Gigowski v. Commissioner of Social Security

Filing 26

ORDER ADOPTING REPORT AND RECOMMENDATION 21 ; signed by Judge Gordon J. Quist (Judge Gordon J. Quist, kad)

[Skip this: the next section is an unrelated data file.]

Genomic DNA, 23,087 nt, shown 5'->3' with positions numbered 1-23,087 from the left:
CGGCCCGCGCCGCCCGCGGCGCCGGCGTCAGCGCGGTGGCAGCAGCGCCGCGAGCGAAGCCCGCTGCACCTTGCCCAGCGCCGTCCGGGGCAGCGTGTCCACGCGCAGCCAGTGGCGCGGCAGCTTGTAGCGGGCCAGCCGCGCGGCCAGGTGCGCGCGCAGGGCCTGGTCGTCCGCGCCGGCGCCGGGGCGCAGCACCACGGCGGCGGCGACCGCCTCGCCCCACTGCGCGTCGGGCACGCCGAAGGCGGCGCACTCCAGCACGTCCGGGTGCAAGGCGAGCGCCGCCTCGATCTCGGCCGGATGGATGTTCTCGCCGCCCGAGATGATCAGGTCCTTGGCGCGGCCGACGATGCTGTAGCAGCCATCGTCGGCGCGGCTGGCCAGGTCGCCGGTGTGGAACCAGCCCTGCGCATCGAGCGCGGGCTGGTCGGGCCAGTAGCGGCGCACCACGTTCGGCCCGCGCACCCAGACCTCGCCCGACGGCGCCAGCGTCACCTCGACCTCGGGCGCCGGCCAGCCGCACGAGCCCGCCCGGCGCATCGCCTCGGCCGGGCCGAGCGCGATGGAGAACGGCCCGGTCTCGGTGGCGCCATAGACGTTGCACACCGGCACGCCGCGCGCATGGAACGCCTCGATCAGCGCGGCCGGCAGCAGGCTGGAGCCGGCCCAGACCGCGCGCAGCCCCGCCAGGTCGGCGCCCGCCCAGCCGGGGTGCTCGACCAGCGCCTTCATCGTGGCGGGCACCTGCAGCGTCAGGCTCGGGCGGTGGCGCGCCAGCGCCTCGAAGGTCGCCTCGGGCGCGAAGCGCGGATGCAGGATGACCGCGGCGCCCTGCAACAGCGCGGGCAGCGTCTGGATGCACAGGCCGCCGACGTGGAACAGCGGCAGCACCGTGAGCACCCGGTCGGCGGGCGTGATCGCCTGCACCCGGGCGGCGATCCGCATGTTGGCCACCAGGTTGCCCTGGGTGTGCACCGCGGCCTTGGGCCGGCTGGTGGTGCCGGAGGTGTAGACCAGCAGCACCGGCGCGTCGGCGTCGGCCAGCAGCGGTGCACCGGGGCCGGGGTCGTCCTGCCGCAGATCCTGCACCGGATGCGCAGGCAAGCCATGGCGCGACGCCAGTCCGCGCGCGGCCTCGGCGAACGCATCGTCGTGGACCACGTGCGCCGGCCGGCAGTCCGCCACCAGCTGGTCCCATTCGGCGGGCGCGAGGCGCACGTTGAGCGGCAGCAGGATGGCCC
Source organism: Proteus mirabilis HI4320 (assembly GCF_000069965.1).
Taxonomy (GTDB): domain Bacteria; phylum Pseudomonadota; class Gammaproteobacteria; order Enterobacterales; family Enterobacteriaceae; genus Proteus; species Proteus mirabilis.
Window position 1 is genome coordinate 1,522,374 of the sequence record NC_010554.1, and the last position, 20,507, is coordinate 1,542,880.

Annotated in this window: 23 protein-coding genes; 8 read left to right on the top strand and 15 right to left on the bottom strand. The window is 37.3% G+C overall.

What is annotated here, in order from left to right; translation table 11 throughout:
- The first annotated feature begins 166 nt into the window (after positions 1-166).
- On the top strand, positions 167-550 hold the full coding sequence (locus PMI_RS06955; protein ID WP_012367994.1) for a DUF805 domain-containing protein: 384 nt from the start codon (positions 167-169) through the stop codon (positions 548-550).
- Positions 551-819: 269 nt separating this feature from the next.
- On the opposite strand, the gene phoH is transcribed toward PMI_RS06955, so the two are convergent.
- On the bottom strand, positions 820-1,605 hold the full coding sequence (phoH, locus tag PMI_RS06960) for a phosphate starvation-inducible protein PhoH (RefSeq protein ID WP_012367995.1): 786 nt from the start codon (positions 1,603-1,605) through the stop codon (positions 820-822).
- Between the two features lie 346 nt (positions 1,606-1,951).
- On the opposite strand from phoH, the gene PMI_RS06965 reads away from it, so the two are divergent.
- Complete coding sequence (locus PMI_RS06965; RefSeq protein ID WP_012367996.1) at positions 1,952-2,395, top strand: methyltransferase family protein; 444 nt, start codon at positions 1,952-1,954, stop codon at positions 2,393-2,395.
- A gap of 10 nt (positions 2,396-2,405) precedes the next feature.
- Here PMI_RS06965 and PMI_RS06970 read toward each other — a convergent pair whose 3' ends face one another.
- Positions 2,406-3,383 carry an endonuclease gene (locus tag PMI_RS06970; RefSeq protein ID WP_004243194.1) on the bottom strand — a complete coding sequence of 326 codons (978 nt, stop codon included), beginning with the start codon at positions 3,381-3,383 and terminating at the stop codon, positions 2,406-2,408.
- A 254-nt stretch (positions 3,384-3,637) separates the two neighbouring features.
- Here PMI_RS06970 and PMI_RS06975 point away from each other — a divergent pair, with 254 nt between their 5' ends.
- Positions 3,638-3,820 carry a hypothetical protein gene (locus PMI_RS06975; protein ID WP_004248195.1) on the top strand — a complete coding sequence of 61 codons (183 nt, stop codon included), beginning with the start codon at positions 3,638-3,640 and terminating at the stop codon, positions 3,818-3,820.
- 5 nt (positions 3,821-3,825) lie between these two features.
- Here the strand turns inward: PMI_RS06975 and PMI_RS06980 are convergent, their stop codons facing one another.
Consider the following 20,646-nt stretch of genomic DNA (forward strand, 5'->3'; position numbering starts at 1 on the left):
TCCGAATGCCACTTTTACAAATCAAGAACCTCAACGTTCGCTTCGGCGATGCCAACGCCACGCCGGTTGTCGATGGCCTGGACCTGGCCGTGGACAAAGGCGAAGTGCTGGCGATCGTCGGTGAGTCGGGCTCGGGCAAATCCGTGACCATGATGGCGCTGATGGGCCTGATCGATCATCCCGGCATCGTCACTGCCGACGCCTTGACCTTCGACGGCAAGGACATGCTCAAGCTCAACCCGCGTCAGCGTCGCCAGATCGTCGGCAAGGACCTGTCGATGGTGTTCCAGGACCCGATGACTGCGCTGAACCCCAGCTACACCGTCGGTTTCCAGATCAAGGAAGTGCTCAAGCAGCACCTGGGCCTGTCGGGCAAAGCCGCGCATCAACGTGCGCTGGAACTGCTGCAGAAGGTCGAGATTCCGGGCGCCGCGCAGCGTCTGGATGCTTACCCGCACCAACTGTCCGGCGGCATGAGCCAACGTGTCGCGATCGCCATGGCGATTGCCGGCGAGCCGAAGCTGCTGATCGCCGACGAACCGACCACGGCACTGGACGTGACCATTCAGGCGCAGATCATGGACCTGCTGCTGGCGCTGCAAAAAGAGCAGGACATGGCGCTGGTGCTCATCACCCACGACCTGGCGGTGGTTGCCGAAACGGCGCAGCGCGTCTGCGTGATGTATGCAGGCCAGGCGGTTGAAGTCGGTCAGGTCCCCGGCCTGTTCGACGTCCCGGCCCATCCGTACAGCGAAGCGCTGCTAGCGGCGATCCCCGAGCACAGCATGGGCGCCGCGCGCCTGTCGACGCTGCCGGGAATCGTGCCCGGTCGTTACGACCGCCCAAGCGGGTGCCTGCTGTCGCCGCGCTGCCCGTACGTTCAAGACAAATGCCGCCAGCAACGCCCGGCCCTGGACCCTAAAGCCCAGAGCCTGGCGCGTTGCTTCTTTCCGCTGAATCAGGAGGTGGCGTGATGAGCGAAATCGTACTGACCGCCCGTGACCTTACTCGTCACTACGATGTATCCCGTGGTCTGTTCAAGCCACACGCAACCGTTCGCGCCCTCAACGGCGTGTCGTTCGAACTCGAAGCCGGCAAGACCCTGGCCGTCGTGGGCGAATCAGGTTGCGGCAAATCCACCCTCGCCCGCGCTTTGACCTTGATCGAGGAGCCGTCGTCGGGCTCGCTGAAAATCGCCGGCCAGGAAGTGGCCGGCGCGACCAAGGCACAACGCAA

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UNITED STATES DISTRICT COURT FOR THE WESTERN DISTRICT OF MICHIGAN SOUTHERN DIVISION __________________________ DEBRA S. GIGOWSKI, Plaintiff, v. Case No. 1:12-CV-7 COMMISSIONER OF SOCIAL SECURITY, HON. GORDON J. QUIST Defendant. ___________________________/ ORDER ADOPTING REPORT AND RECOMMENDATION Plaintiff has filed Objections to Magistrate Judge Joseph G. Scoville’s Report and Recommendation (R & R), issued on February 25, 2013, which recommends that Plaintiff’s request for a remand under sentence six of 42 U.S.C. § 405(g) be denied and that the Commissioner’s decision denying Plaintiff disability insurance benefits and supplemental security income be affirmed. Pursuant to 28 U.S.C. § 636(b)(1), this Court is required to review de novo those portions of the R & R to which specific objections have been made. The Court may accept, reject, or modify any or all of the magistrate judge’s findings or recommendations. Id. After reviewing the R & R, Plaintiff’s Objections, and the pertinent portions of the administrative record, the Court will overrule Plaintiff’s Objections and adopt the R & R as the opinion of the Court. In his Report and Recommendation, the magistrate judge concluded that a sentence six remand is unwarranted because Plaintiff failed to show both “good cause” for failing to present the new evidence to the administrative law judge (ALJ) and that the new evidence is material. (R & R at 6.) The magistrate judge also concluded that both of Plaintiff’s substantive arguments should be rejected. First, the magistrate judge concluded that the ALJ gave sufficient reasons for substantially discounting the opinion of Plaintiff’s treating physician, Dr. Dean J. Toriello. (Id. at 12–14.) The magistrate judge further concluded that the ALJ’s exclusion of handling or gripping limitations from Plaintiff’s residual functional capacity (RFC) determination was supported by substantial evidence. Plaintiff raises three objections: (1) the magistrate judge did not consider Plaintiff’s sentence four remand arguments; (2) the magistrate judge erred in concluding that the ALJ properly applied the treating physician rule; and (3) the magistrate judge erred in concluding that the ALJ’s RFC determination is supported by substantial evidence. Plaintiff first objects to the R & R because the magistrate judge failed to specifically address Plaintiff’s sentence four remand arguments. A district court may order a sentence four remand after entering a judgment affirming, modifying, or reversing the Commissioner’s decision, if it determines that a rehearing is warranted in light of the court’s ruling. See Hollon ex rel. Hollon v. Comm’r of Soc. Sec., 447 F.3d 477, 483 (6th Cir. 2006). In contrast, sentence six permits a court to remand a case before entry of judgment if the Commissioner requests a remand before answering the complaint or to allow the ALJ to consider new, material evidence that, for good cause, was not presented to the ALJ. See Marshall v. Comm’r of Soc. Sec., 444 F.3d 837, 841 n.2 (6th Cir. 2006). Here, the magistrate judge ruled on Plaintiff’s sentence six remand argument but had no occasion to rule on Plaintiff’s sentence four arguments because he concluded that the ALJ’s decision is supported by substantial evidence and should be affirmed. Based on its review of the R & R, the Court finds no basis to conclude that the magistrate judge erred by failing to consider Plaintiff’s sentence four arguments. Plaintiff next argues that the magistrate erred in concluding that the ALJ did not violate the treating physician rule because the magistrate judge, like the ALJ, simply regurgitated the medical evidence without articulating reasons for discounting Dr. Toriello’s opinion. In particular, Plaintiff 2 argues that both the magistrate judge and the ALJ ignored or rejected Dr. Toriello’s June 30, 2008 “opinion,” which cleared Plaintiff “to work in a modified capacity with a ten-pound weight restriction with respect to her left hand and the need to avoid repetitive wrist motion and gripping and grasping.” (AR 362.) Plaintiff further contends that both the magistrate judge and the ALJ failed to cite any basis in the record for rejecting Dr. Toriello’s medical opinions. An ALJ must give a treating physician’s opinion “controlling weight” if it is consistent with the evidence in the record and supported by sufficient clinical findings. Smith v. Comm’r of Soc. Sec., 482 F.3d 873, 877 (6th Cir. 2007). An ALJ may discount a treating physician’s opinion if it is contrary to substantial medical evidence. Id. When the opinion of a treating source is not given “controlling weight,” the ALJ must apply certain factors in determining what weight to give the opinion, including the length of the treatment relationship and the frequency of the examination, the nature and extent of the treatment relationship, supportability of the opinion, consistency of the opinion with the record as a whole, and the specialization of the treating source. Wilson v. Comm’r of Soc. Sec., 378 F.3d 541, 544 (6th Cir. 2004). The ALJ must give “good reasons” for the weight she gives the treating source’s medical opinion. 20 C.F.R. § 404.1527(d)(2). The purposes of this requirement are to provide claimants an explanation of why they are deemed not disabled—when their physicians may have told them otherwise—and to “ensure[] that the ALJ applies the treating physician rule and permit[] meaningful appellate review of the ALJ’s application of the rule.” Id. Although an ALJ’s explanation “must be sufficiently specific to make clear to any subsequent reviewers the weight the adjudicator gave to the treating source’s medical opinion and the reasons for that weight,” SSR 96–2p, 1996 WL 374188, at *5 (1996), an ALJ is not required to explicitly discuss each factor. See, e.g., Francis v. Comm’r of Soc. Sec., 414 Fed. App’x 802, 804 (6th Cir. Mar. 16, 2011) (“Although the regulations instruct an ALJ to consider these factors, they expressly 3 require only that the ALJ’s decision include ‘good reasons ... for the weight ... give[n] [to the] treating source’s opinion’—not an exhaustive factor-by-factor analysis”); Oldham v. Astrue, 509 F.3d 1254, 1258 (10th Cir. 2007) ([Plaintiff] cites no law, and we have found none, requiring an ALJ’s decision to apply expressly each of the six relevant factors in deciding what weight to give a medical opinion.”). The magistrate judge did not err in concluding that the ALJ did not violate the treating physician rule. The ALJ gave good reasons for substantially discounting Dr. Toriello’s July 14, 2010 opinion. The ALJ correctly noted that there is no medical basis in the record to support Dr. Toriello’s statements that Plaintiff could rarely lift over ten pounds, even with both hands, or that Plaintiff would need to take 15-minute breaks every 1–2 hours. (AR 23, 373.) While Dr. Toriello had restricted Plaintiff to lifting no more than ten pounds with her left hand, she had no lifting restrictions on her right hand. The ALJ also noted that Dr. Toriello’s opinion was inconsistent with his own treatment notes, which show that Plaintiff recovered well from her left hand surgery, was pleased with her right thumb recovery, and reported that she was doing very well. Moreover, the ALJ found these treatment notes consistent with Dr. Lazzara’s findings that Plaintiff had no manipulative limitations and was still able to perform activities of daily living, such as cooking, driving, and gardening. In sum, th ALJ gave sufficient reasons for according Dr. Toriello’s July 14, 2010 opinion minimal weight. With the exception of the lifting restrictions, Dr. Toriello’s June 2008 opinion was not significantly different from his July 14, 2010 opinion. The ALJ did not reject the June 2008 restrictions entirely, because she incorporated the left-hand lifting restriction into her RFC determination. While the ALJ did not adopt the restriction of avoiding repetitive use of the left 4 hand, such restriction was not supported by clinical findings and, for the reasons stated above, was inconsistent with Dr. Toriello’s treatment notes and Dr. Lazzara’s findings. Finally, Plaintiff argues that the magistrate judge erred in finding that the ALJ’s factual finding regarding Plaintiff’s RFC is supported by substantial evidence. Plaintiff argues that the RFC should have included substantial limitations regarding handling and gripping. The Court concurs with the magistrate judge’s well-reasoned analysis of this argument and finds nothing in Plaintiff’s Objections suggesting error. Therefore, IT IS HEREBY ORDERED that the Magistrate Judge’s Report and Recommendation issued February 25, 2013 (docket no. 21), is ADOPTED as the Opinion of the Court, and the decision of the Commissioner denying benefits to Plaintiff is AFFIRMED. A separate judgment will issue. This case is concluded. Dated: March 28, 2013 /s/ Gordon J. Quist GORDON J. QUIST UNITED STATES DISTRICT JUDGE 5